Country Reports on Terrorism 2010 - Paraguay
|Publisher||United States Department of State|
|Publication Date||18 August 2011|
|Cite as||United States Department of State, Country Reports on Terrorism 2010 - Paraguay, 18 August 2011, available at: http://www.refworld.org/docid/4e52481a2c.html [accessed 2 August 2015]|
Overview: Increased activity by an internal insurgent group and the resulting public demands for action brought terrorism to the policy forefront. President Fernando Lugo responded to threats by mobilizing the military in April and passing terrorism legislation in June. Though Paraguay enhanced its counterterrorism efforts, it remained hampered by ineffective immigration, customs, and law enforcement controls along its porous borders, particularly the Tri-Border Area (TBA) with Argentina and Brazil. The June arrest of alleged Hizballah financier Moussa Ali Hamdan in Ciudad del Este, Paraguay, demonstrated the area's permissive environment for terrorist financing activity. Limited resources, sporadic interagency cooperation, and corruption within customs, the police, the public ministry, and the judicial sector, impeded the government's law enforcement initiatives throughout the country.
Since 2008, the leftist Paraguayan People's Army (EPP) has been active in the northern departments of Paraguay, abutting the Brazilian border. Membership statistics for the EPP are difficult to establish, but it is believed to be a small, decentralized group operating mainly in Concepcion Department. The Paraguayan government classified the EPP as an internal terrorist organization based on several kidnappings and multiple shootouts with the police and military. The EPP claimed responsibility for a 2009 explosion and a December 2010 bomb threat, both at the Palace of Justice, though neither claim was verified.
Legislation and Law Enforcement: On June 23, President Fernando Lugo signed a new terrorism bill into law that defines and criminalizes terrorist activities and aids governmental counterterrorism efforts, particularly in relation to terrorism financing, when paired with Paraguay's 2009 anti-money laundering law. The law established sentencing guidelines from five to 30 years for terrorism-based crimes.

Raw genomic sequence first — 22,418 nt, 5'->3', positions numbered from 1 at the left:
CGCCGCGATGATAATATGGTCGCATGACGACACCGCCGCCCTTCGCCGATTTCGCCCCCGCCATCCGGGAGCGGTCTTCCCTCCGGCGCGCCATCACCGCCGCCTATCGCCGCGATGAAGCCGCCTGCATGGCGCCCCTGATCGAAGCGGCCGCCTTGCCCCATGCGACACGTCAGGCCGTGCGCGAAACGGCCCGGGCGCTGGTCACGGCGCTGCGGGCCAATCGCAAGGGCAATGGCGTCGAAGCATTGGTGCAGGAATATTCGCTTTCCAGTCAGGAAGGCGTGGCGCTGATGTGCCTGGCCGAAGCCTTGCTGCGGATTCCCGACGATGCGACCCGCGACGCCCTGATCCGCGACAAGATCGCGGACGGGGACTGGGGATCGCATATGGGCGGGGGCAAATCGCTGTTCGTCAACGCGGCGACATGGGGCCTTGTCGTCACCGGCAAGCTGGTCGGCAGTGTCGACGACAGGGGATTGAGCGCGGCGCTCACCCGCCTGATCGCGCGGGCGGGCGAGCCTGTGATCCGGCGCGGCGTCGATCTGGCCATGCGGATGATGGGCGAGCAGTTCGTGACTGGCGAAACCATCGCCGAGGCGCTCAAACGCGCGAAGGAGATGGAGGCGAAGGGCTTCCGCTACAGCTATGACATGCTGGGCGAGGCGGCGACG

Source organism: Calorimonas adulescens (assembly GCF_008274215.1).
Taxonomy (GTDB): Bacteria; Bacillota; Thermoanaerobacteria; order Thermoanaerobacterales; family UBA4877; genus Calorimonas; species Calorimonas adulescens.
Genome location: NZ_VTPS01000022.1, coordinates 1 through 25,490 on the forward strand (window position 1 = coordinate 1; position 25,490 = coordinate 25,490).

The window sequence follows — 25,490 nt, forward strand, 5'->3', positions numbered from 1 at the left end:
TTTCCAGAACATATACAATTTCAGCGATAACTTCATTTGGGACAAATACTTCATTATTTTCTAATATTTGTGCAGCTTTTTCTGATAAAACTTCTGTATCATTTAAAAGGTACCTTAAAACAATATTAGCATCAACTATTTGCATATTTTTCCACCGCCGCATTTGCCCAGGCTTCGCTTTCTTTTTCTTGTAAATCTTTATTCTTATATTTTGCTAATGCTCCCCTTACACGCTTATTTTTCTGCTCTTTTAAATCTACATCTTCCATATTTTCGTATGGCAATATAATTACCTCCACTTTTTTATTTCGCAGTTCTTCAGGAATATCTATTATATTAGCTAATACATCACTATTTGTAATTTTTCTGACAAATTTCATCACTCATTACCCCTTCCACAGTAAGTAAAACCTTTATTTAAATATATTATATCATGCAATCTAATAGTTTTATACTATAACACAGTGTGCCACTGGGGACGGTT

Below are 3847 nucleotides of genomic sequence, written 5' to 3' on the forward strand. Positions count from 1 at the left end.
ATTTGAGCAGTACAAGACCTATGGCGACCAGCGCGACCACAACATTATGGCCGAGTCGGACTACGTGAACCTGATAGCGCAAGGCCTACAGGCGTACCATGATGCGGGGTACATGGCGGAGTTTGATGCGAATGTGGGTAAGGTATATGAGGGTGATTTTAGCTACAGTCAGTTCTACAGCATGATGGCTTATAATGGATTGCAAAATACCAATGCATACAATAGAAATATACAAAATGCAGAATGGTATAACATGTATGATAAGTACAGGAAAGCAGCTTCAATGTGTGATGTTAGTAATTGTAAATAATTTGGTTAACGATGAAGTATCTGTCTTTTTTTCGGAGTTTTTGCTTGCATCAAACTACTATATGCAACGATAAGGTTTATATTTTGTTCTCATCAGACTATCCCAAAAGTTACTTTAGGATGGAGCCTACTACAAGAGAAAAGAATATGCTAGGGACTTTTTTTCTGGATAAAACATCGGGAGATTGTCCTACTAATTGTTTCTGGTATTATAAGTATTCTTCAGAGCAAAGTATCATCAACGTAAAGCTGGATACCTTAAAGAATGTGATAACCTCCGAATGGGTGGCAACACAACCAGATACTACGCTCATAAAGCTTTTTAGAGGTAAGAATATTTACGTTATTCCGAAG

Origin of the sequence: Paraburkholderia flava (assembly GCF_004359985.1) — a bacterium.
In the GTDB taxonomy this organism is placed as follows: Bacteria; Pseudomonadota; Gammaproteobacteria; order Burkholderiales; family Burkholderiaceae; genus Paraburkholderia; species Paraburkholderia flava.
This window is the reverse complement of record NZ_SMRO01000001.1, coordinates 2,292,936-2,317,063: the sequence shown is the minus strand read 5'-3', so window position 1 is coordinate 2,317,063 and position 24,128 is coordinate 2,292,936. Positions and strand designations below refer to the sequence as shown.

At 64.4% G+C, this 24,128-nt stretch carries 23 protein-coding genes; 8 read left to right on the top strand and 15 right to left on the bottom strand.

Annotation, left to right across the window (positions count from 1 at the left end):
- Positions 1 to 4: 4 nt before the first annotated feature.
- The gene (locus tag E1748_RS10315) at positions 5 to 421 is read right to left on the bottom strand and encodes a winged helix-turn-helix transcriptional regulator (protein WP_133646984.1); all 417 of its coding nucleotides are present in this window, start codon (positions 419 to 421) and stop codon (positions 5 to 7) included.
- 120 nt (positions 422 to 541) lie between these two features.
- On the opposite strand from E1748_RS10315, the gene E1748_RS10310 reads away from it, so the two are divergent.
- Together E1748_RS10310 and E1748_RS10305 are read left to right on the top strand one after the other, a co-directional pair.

In May, five U.S. Border Patrol and Customs and Border Protection (CBP) Officers conducted an assessment of Paraguay's porous eastern border with Brazil and Argentina. Based on its assessment, the CBP and Border Patrol conducted a three-week training session in September to assist Paraguayan Customs Officials and Police in better confronting smuggling and related crimes in areas known as sources of terrorist financing.
Countering Terrorist Finance: The new counterterrorism law includes a terrorist financing provision stipulating prison sentences of five to 15 years for financial assistance, interaction, or connection with terrorist organizations and/or individuals. Paired with 2009's anti-money laundering law, the new legislation provides Paraguay's Secretariat for the Prevention of Money Laundering (SEPRELAD) better tracking, reporting, and enforcement powers.
Paraguay is a member of the Financial Action Task Force (FATF) against Money Laundering in South America (GAFISUD). Paraguay assumed GAFISUD's rotating Presidency in December 2010. As a member of the Egmont Group, SEPRELAD exchanges information with other members of the Egmont Group, including the United States.
Paraguayan law does not provide for freezing or seizure of many criminally derived assets. Authorities can only freeze assets of persons under investigation for a crime in which the state risks loss of revenue from furtherance of a criminal act, such as tax evasion. In December, SEPRELAD's Minister submitted a draft bill to the Presidency that requests SEPRELAD be given administrative power to freeze suspected money laundering and terrorism-related assets.
Regional and International Cooperation: In March, Paraguay signed an agreement with Colombia to fight terrorism and organized crime. Paraguay's strongest regional partner in counterterrorism and law enforcement activities was Brazil. In October, Brazilian and Paraguayan ministers met in Asuncion and announced a plan to coordinate activities along the border to counter arms and narcotics trafficking, though no agreement has been signed.
Paraguay signed the Beijing Convention on the Suppression of Unlawful Acts Relating to International Civil Aviation and the Beijing Protocol to the Convention for the Suppression of Unlawful Seizure of Aircraft at the conclusion of an International Civil Aviation Organization diplomatic conference in September.